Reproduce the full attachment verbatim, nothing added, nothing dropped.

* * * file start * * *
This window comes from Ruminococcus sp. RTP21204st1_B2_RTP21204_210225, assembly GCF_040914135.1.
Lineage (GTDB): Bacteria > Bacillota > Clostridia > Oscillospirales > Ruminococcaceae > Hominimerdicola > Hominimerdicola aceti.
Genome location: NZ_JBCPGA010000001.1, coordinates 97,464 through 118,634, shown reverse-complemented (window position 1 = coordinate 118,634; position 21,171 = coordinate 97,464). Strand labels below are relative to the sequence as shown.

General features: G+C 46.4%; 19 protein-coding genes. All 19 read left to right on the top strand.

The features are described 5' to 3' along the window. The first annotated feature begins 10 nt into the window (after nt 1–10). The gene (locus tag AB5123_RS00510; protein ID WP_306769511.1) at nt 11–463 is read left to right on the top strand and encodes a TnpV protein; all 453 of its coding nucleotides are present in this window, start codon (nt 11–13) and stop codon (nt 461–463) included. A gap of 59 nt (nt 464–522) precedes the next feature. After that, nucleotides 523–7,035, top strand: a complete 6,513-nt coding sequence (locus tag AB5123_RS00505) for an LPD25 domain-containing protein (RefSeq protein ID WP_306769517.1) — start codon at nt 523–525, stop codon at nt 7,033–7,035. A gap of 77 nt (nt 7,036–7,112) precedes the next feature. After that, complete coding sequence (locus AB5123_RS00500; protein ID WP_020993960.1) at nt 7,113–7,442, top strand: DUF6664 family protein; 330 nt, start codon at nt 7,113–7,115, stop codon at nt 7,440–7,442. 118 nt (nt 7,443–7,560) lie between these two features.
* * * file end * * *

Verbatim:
This window comes from Ruminococcus sp. RTP21204st1_B2_RTP21204_210225, assembly GCF_040914135.1.
Lineage (GTDB): Bacteria > Bacillota > Clostridia > Oscillospirales > Ruminococcaceae > Hominimerdicola > Hominimerdicola aceti.
Genome location: NZ_JBCPGA010000001.1, coordinates 97,464 through 118,634, shown reverse-complemented (window position 1 = coordinate 118,634; position 21,171 = coordinate 97,464). Strand labels below are relative to the sequence as shown.

General features: G+C 46.4%; 19 protein-coding genes. All 19 read left to right on the top strand.

The features are described 5' to 3' along the window. The first annotated feature begins 10 nt into the window (after nt 1–10). The gene (locus tag AB5123_RS00510; protein ID WP_306769511.1) at nt 11–463 is read left to right on the top strand and encodes a TnpV protein; all 453 of its coding nucleotides are present in this window, start codon (nt 11–13) and stop codon (nt 461–463) included. A gap of 59 nt (nt 464–522) precedes the next feature. After that, nucleotides 523–7,035, top strand: a complete 6,513-nt coding sequence (locus tag AB5123_RS00505) for an LPD25 domain-containing protein (RefSeq protein ID WP_306769517.1) — start codon at nt 523–525, stop codon at nt 7,033–7,035. A gap of 77 nt (nt 7,036–7,112) precedes the next feature. After that, complete coding sequence (locus AB5123_RS00500; protein ID WP_020993960.1) at nt 7,113–7,442, top strand: DUF6664 family protein; 330 nt, start codon at nt 7,113–7,115, stop codon at nt 7,440–7,442. 118 nt (nt 7,443–7,560) lie between these two features.